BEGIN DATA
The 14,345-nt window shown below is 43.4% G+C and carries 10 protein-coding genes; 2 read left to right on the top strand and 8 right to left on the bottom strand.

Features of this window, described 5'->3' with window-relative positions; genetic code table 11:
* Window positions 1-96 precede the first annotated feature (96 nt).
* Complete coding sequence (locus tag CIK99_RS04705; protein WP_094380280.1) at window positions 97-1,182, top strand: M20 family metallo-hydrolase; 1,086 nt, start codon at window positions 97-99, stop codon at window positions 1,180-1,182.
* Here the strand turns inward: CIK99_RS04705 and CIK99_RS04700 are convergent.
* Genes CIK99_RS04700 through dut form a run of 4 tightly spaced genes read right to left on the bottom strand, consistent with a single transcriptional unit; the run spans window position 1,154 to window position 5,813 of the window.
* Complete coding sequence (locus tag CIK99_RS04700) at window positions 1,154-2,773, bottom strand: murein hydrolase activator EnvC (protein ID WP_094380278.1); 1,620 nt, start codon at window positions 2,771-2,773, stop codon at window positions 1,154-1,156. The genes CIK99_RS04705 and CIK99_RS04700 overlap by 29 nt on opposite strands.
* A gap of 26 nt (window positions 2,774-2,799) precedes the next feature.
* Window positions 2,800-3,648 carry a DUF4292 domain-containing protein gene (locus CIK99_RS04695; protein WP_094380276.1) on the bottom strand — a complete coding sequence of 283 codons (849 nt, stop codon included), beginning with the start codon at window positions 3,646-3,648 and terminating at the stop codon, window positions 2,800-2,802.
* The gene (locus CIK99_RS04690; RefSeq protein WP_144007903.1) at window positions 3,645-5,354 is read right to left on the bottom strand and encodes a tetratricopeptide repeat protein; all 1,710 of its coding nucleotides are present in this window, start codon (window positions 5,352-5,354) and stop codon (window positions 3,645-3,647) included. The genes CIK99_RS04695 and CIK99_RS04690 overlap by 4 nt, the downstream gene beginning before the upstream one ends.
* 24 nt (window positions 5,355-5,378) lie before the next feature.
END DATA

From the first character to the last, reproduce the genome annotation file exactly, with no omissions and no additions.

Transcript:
The 14,345-nt window shown below is 43.4% G+C and carries 10 protein-coding genes; 2 read left to right on the top strand and 8 right to left on the bottom strand.

Features of this window, described 5'->3' with window-relative positions; genetic code table 11:
* Window positions 1-96 precede the first annotated feature (96 nt).
* Complete coding sequence (locus tag CIK99_RS04705; protein WP_094380280.1) at window positions 97-1,182, top strand: M20 family metallo-hydrolase; 1,086 nt, start codon at window positions 97-99, stop codon at window positions 1,180-1,182.
* Here the strand turns inward: CIK99_RS04705 and CIK99_RS04700 are convergent.
* Genes CIK99_RS04700 through dut form a run of 4 tightly spaced genes read right to left on the bottom strand, consistent with a single transcriptional unit; the run spans window position 1,154 to window position 5,813 of the window.
* Complete coding sequence (locus tag CIK99_RS04700) at window positions 1,154-2,773, bottom strand: murein hydrolase activator EnvC (protein ID WP_094380278.1); 1,620 nt, start codon at window positions 2,771-2,773, stop codon at window positions 1,154-1,156. The genes CIK99_RS04705 and CIK99_RS04700 overlap by 29 nt on opposite strands.
* A gap of 26 nt (window positions 2,774-2,799) precedes the next feature.
* Window positions 2,800-3,648 carry a DUF4292 domain-containing protein gene (locus CIK99_RS04695; protein WP_094380276.1) on the bottom strand — a complete coding sequence of 283 codons (849 nt, stop codon included), beginning with the start codon at window positions 3,646-3,648 and terminating at the stop codon, window positions 2,800-2,802.
* The gene (locus CIK99_RS04690; RefSeq protein WP_144007903.1) at window positions 3,645-5,354 is read right to left on the bottom strand and encodes a tetratricopeptide repeat protein; all 1,710 of its coding nucleotides are present in this window, start codon (window positions 5,352-5,354) and stop codon (window positions 3,645-3,647) included. The genes CIK99_RS04695 and CIK99_RS04690 overlap by 4 nt, the downstream gene beginning before the upstream one ends.
* 24 nt (window positions 5,355-5,378) lie before the next feature.